Structural modelling and dynamics of full-length of TLR10 sheds light on possible modes of dimerization, ligand binding and mechanism of action.
|Title||Structural modelling and dynamics of full-length of TLR10 sheds light on possible modes of dimerization, ligand binding and mechanism of action.|
|Publication Type||Journal Article|
|Year of Publication||2023|
|Authors||Tiwari V, Sowdhamini R|
|Journal||Curr Res Struct Biol|
Toll like receptors (TLRs) play a pivotal role in innate and adaptive immunity. There are 10 TLRs in the human genome, of which TLR10 is the least characterized. Genetic polymorphism of TLR10 has been shown to be associated with multiple diseases including tuberculosis and rheumatoid arthritis. TLR10 consists of an extracellular domain (ECD), a single-pass transmembrane (TM) helix and intracellular TIR (Toll/Interleukin-1 receptor) domain. ECD is employed for ligand recognition and the intracellular domain interacts with other TIR domain-containing adapter proteins for signal transduction. Experimental structure of ECD or TM domain is not available for TLR10. In this study, we have modelled multiple forms of TLR10-ECD dimers, such as closed and open forms, starting from available structures of homologues. Subsequently, multiple full-length TLR10 homodimer models were generated by utilizing homology modelling and protein-protein docking. The dynamics of these models in membrane-aqueous environment revealed the global motion of ECD and TIR domain towards membrane bilayer. The TIR domain residues exhibited high root mean square fluctuation compared to ECD. The 'closed form' model was observed to be energetically more favorable than 'open form' model. The evaluation of persistent interchain interactions, along with their conservation score, unveiled critical residues for each model. Further, the binding of dsRNA to TLR10 was modelled by defined and blind docking approaches. Differential binding of dsRNA to the protomers of TLR10 was observed upon simulation that could provide clues on ligand disassociation. Dynamic network analysis revealed that the 'open form' model can be the functional form while 'closed form' model can be the apo form of TLR10.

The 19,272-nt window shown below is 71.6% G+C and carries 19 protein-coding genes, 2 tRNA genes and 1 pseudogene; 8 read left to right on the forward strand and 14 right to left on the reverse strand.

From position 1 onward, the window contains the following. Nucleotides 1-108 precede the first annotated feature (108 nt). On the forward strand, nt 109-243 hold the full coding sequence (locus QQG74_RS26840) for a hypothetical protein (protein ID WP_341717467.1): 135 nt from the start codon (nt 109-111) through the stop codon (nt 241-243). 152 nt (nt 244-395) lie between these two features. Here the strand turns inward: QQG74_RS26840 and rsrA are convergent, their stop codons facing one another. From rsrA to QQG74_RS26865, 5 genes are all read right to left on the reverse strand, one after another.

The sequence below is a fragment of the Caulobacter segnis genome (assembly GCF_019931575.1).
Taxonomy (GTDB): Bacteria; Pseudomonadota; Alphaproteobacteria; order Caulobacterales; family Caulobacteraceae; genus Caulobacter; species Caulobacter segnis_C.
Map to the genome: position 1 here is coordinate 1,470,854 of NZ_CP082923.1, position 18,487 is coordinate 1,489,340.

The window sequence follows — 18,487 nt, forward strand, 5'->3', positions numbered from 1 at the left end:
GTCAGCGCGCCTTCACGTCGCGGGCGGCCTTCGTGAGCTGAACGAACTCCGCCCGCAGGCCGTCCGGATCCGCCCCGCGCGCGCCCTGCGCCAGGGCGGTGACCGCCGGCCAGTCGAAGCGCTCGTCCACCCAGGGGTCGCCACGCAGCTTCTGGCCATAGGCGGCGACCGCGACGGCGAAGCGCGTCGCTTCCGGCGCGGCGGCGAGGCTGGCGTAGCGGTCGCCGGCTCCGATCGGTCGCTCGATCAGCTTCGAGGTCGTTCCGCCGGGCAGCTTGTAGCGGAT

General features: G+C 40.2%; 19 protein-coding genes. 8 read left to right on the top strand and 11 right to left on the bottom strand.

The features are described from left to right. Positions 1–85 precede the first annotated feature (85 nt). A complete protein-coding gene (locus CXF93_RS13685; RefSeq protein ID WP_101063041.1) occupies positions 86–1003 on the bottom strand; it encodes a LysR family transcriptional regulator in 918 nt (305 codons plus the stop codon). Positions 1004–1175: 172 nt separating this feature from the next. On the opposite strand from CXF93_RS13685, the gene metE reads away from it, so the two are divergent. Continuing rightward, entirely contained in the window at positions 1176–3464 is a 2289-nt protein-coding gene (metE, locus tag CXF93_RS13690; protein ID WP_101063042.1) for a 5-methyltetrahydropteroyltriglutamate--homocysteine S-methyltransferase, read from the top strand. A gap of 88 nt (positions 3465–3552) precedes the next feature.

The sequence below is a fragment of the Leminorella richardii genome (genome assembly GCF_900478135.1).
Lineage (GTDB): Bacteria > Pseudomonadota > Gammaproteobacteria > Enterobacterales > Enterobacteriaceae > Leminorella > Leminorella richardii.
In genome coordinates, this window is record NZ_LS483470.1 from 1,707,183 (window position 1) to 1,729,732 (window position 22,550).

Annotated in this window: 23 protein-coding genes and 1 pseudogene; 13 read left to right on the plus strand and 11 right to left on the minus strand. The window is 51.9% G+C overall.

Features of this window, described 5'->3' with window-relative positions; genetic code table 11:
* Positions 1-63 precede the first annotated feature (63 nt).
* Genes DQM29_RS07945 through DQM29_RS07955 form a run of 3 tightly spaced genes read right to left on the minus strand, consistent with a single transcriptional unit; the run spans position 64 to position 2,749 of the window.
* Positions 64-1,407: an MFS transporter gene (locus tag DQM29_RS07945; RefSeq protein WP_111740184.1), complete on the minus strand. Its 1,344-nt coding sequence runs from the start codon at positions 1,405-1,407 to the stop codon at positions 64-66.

|Alternate Journal||Curr Res Struct Biol|
|PubMed Central ID||PMC9996232|